32.  Article 41 of the Convention provides:

“If the Court finds that there has been a violation of the Convention or the Protocols thereto, and if the internal law of the High Contracting Party concerned allows only partial reparation to be made, the Court shall, if necessary, afford just satisfaction to the injured party.”

A.  Pecuniary damage

33.  The applicant claimed the sum of TRL 100,000,000,000 (EUR 53,938) for pecuniary damage.

34.  The Government contended that the applicant had failed to submit any evidence in support of his claims.

35.  The Court notes that the applicant failed to substantiate that he suffered pecuniary damage as a result of the breach of his Convention rights. Therefore, it disallows the claim under this head.

B.  Non-pecuniary damage

36.  The applicant claimed the sum of EUR 50,000 for non-pecuniary damage.

37.  The Government disputed the applicant’s claim.

38.  The Court considers that the finding of a violation constitutes in itself sufficient compensation for any non-pecuniary damage suffered by the applicant.

C.  Costs and expenses

39.  The applicant claimed a total of EUR 8,700 for his costs and expenses. He did not produce any supporting documents.

40.  The Government submitted that the claims were excessive and unsubstantiated. They argued that no receipt or any other document had been produced by the applicant to prove his claims.

41.  Making its own estimate based on the information available, the Court considers it reasonable to award the applicant the sum of EUR 1,000 under this head.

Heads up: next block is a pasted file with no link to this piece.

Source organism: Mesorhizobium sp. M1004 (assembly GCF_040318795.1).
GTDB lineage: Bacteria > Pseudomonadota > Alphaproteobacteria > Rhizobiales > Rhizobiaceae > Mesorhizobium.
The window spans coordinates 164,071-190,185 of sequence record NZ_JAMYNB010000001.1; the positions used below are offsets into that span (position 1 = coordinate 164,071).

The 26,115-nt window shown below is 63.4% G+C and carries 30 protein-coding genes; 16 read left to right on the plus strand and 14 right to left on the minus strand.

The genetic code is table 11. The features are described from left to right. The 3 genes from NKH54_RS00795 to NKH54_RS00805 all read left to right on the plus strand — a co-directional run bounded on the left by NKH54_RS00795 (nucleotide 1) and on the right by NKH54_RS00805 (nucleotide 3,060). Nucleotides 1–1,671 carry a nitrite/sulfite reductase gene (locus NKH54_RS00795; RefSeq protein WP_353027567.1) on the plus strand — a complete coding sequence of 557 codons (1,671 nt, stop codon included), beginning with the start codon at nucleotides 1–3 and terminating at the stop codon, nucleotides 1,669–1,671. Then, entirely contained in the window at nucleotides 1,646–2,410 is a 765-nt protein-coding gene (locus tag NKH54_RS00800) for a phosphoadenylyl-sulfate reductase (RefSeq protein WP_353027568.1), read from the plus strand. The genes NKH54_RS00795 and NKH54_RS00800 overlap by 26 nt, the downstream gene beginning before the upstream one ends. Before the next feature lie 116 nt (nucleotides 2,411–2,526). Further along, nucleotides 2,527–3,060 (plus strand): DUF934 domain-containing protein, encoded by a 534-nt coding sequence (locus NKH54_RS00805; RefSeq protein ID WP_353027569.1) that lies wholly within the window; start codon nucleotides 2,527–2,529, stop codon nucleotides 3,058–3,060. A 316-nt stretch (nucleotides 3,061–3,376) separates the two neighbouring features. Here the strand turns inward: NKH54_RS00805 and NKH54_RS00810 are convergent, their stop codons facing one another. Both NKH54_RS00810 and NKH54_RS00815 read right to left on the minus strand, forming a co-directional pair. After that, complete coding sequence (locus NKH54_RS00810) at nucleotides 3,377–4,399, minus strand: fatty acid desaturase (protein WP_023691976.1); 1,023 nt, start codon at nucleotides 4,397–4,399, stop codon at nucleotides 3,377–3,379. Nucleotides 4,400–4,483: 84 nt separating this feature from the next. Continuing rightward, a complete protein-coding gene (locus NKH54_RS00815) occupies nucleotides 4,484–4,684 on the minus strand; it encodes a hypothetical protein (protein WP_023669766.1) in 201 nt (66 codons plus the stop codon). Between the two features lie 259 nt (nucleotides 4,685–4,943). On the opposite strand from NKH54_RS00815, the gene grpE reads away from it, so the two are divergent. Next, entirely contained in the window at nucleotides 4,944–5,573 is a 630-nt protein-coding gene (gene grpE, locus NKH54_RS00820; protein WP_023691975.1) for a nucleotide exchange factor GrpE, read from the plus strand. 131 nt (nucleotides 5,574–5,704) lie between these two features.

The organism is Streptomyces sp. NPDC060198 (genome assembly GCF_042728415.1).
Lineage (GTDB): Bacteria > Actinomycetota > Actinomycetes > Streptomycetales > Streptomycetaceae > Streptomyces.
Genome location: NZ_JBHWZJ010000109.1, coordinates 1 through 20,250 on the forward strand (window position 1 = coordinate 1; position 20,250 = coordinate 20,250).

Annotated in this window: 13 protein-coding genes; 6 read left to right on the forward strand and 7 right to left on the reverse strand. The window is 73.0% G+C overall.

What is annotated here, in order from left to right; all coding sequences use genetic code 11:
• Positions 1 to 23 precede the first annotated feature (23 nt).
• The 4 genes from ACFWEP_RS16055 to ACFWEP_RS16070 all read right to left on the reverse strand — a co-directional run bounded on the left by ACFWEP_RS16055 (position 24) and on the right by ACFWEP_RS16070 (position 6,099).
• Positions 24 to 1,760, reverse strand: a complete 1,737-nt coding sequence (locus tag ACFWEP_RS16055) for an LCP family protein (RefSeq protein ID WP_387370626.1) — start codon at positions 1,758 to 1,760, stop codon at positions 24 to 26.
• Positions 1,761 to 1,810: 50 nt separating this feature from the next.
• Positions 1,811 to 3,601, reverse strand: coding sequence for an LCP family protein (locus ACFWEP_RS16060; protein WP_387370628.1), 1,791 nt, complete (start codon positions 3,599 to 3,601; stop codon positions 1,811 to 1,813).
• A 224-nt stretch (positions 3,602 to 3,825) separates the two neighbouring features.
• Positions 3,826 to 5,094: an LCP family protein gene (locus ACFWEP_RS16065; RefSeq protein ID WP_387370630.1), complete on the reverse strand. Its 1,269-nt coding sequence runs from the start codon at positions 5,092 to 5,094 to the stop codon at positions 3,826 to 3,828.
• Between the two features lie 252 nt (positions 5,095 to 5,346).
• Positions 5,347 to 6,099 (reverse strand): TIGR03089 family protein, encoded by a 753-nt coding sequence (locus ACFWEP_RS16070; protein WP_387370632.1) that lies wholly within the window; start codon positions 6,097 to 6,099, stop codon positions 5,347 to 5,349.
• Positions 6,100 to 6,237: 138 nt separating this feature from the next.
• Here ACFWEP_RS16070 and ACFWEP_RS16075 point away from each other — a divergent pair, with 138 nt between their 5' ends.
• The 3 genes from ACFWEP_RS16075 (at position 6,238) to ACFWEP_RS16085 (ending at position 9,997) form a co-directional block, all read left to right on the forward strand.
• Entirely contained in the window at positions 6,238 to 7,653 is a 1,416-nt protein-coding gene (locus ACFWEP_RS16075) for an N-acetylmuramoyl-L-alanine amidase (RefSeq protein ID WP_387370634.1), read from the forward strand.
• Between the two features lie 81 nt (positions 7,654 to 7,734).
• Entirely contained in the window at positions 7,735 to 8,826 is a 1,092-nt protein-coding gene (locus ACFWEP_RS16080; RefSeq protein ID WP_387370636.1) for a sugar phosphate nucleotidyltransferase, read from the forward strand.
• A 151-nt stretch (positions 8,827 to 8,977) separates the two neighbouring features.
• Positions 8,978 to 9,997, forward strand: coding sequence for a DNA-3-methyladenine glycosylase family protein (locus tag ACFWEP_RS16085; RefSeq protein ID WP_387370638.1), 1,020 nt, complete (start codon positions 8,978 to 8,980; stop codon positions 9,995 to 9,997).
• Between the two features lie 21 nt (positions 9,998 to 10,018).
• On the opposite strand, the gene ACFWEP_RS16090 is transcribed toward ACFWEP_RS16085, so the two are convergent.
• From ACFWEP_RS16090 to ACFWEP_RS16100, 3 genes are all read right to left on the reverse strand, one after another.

D.  Default interest

42.  The Court considers it appropriate that the default interest should be based on the marginal lending rate of the European Central Bank, to which should be added three percentage points.


1.  Holds that there has been a violation of Article 6 § 1 of the Convention;

2.  Holds that the finding of a violation constitutes in itself sufficient just satisfaction for the non-pecuniary damage sustained by the applicant;

3.  Holds

(a)  that the respondent State is to pay the applicant, within three months from the date on which the judgment becomes final according to Article 44 § 2 of the Convention, EUR 1,000 (one thousand euros) in respect of costs and expenses, to be converted into the national currency of the respondent State at the rate applicable at the date of settlement, plus any tax that may be chargeable;

(b)  that from the expiry of the above-mentioned three months until settlement simple interest shall be payable on the above amounts at a rate equal to the marginal lending rate of the European Central Bank during the default period plus three percentage points;

4.  Dismisses the remainder of the applicant’s claim for just satisfaction.

Done in English, and notified in writing on 26 April 2005, pursuant to Rule 77 §§ 2 and 3 of the Rules of Court.

S. Naismith J.-P. Costa 
 Deputy Registrar President